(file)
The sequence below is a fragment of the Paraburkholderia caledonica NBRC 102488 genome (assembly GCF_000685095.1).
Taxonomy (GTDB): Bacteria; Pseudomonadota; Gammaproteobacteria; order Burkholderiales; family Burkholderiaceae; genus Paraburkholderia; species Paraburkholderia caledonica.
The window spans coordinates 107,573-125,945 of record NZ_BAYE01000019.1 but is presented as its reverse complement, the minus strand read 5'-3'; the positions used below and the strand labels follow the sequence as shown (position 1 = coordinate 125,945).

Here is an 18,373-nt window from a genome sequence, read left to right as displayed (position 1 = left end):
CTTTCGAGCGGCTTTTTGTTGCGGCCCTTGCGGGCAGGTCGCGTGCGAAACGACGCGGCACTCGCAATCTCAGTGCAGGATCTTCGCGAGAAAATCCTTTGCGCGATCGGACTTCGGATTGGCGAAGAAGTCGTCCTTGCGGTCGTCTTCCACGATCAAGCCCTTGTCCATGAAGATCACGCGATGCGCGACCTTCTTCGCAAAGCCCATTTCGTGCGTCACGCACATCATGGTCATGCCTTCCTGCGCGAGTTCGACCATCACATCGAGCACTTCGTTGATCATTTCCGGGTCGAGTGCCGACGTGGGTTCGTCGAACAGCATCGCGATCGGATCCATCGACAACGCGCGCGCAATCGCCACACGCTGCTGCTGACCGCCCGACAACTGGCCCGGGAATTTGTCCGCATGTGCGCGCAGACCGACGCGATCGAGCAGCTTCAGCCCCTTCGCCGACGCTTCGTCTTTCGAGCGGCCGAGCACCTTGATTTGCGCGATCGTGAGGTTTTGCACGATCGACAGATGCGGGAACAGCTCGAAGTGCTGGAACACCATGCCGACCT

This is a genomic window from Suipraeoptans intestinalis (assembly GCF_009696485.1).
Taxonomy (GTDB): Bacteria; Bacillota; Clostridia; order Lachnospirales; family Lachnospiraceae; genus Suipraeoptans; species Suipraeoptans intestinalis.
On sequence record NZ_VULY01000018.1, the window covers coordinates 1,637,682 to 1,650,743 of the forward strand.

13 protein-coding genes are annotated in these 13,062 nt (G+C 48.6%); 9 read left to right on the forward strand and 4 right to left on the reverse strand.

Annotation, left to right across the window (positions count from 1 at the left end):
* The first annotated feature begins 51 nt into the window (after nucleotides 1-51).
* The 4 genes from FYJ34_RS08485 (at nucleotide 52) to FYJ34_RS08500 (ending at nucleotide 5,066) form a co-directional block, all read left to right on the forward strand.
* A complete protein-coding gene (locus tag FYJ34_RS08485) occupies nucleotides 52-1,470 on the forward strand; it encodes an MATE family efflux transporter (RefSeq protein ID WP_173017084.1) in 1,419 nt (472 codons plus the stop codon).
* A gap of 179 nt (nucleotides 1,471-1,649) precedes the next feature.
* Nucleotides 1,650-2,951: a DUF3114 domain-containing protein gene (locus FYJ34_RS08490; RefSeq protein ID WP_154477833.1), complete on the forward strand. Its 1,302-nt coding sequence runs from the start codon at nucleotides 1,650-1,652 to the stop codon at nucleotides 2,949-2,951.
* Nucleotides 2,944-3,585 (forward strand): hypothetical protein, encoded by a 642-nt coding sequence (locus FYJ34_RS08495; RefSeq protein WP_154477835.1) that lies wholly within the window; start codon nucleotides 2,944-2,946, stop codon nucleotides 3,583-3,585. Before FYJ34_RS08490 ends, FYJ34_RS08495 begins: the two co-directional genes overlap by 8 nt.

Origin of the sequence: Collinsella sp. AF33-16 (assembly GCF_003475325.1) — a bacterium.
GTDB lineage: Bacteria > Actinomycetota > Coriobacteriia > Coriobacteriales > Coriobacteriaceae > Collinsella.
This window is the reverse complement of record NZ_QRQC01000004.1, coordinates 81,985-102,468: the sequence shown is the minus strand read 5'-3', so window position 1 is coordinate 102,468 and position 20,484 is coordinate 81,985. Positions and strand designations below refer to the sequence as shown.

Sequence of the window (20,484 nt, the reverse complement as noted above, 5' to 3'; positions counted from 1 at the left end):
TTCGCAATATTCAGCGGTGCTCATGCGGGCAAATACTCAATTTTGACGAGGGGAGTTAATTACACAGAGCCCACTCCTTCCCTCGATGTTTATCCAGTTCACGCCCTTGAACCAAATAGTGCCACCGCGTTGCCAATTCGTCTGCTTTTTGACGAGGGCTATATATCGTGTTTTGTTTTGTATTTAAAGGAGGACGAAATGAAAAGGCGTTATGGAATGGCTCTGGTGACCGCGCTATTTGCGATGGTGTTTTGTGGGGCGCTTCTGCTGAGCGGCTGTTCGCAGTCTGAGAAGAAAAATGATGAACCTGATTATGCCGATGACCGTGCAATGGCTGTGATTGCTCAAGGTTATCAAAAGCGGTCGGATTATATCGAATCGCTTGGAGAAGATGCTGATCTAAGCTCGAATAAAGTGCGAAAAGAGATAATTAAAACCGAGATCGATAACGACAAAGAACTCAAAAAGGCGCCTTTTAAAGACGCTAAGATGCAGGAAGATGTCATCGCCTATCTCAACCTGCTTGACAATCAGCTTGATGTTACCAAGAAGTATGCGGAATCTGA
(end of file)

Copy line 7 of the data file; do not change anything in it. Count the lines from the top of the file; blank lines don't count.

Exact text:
Taxonomy (GTDB): Bacteria; Bacillota; Clostridia; order Lachnospirales; family Lachnospiraceae; genus Suipraeoptans; species Suipraeoptans intestinalis.